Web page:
Music is a biological mystery: a ubiquitous human behavior with no obvious value for survival. Why do all human cultures have music? What accounts for the common threads running through the world’s music? We look for answers by looking at the auditory system: the ear and especially the brain, in humans and in animals. Topics like musical universals, consonance and dissonance, scale structure, music, and emotion, music theory, talent, and improvisation are greatly illuminated by thinking about their neurobiological foundations.
You have the option to enroll in this individual course without committing to the entire Certificate in Neuroscience, enjoying the flexibility and expertise offered by Penn LPS Online to suit your schedule and interests. BAAS students, certificate students, and those taking individual courses must first complete NEUR 1000 before enrolling in this course.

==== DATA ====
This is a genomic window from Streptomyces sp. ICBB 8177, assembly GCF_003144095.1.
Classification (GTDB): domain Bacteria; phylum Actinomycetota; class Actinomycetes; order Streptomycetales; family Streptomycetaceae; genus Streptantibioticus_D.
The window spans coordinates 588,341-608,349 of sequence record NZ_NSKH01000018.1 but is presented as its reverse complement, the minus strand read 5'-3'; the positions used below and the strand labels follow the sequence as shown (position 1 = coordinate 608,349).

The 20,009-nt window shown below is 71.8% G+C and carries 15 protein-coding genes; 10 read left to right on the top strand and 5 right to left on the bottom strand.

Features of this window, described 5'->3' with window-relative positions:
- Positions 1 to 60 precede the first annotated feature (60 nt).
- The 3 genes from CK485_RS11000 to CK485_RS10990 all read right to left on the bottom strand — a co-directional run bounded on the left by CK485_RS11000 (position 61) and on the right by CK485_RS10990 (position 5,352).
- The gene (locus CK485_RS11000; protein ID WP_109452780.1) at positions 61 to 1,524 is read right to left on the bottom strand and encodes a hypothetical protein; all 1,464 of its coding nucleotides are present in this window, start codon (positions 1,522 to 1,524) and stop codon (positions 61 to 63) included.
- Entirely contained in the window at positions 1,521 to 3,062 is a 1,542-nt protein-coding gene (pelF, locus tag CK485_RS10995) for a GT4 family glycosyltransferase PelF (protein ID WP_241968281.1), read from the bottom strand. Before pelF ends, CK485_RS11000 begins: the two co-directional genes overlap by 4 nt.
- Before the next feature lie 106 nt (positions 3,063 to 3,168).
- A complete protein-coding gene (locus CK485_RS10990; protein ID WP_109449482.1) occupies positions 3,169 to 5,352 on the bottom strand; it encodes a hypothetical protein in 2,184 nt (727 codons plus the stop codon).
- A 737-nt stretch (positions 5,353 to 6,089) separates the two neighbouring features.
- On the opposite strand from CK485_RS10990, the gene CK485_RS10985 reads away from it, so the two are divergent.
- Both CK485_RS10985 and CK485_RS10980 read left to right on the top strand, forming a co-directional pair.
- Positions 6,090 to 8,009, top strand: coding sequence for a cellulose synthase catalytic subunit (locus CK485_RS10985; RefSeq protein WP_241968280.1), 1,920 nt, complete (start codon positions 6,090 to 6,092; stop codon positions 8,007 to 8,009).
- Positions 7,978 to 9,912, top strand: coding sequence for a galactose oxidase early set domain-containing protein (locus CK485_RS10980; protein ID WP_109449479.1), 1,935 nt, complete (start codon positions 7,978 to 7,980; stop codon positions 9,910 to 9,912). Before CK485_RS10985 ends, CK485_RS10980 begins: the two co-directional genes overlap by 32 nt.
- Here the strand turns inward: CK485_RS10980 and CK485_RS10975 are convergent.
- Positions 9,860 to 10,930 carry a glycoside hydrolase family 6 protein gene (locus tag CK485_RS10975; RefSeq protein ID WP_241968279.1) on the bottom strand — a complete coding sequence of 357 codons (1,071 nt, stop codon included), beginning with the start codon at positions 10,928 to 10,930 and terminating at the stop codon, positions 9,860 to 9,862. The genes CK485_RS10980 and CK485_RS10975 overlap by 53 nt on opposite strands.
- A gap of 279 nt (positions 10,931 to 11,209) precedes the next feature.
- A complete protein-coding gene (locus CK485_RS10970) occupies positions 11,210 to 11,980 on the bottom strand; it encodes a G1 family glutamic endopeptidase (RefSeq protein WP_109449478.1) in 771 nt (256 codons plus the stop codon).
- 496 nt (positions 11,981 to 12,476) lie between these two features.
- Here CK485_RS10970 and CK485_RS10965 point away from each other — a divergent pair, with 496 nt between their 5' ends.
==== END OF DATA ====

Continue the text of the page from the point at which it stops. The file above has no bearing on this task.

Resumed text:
*Academic credit is defined by the University of Pennsylvania as a course unit (c.u.). A course unit (c.u.) is a general measure of academic work over a period of time, typically a term (semester or summer). A c.u. (or a fraction of a c.u.) represents different types of academic work across different types of academic programs and is the basic unit of progress toward a degree. One c.u. is usually converted to a four-semester-hour course.
- Faculty, Penn LPS Online Certificate in Neuroscience
Dr. Kaplan has been associated with Penn for over 20 years as a graduate student, a postdoctoral fellow, and most recently as a Lecturer and Lab Coordinator for the Biological Basis of Behavior (BBB) Program. Born and raised in Philadelphia, he graduated from Wesleyan University with degrees in biochemistry and philosophy, then sojourned in New York City to dabble in the music business, where… Read more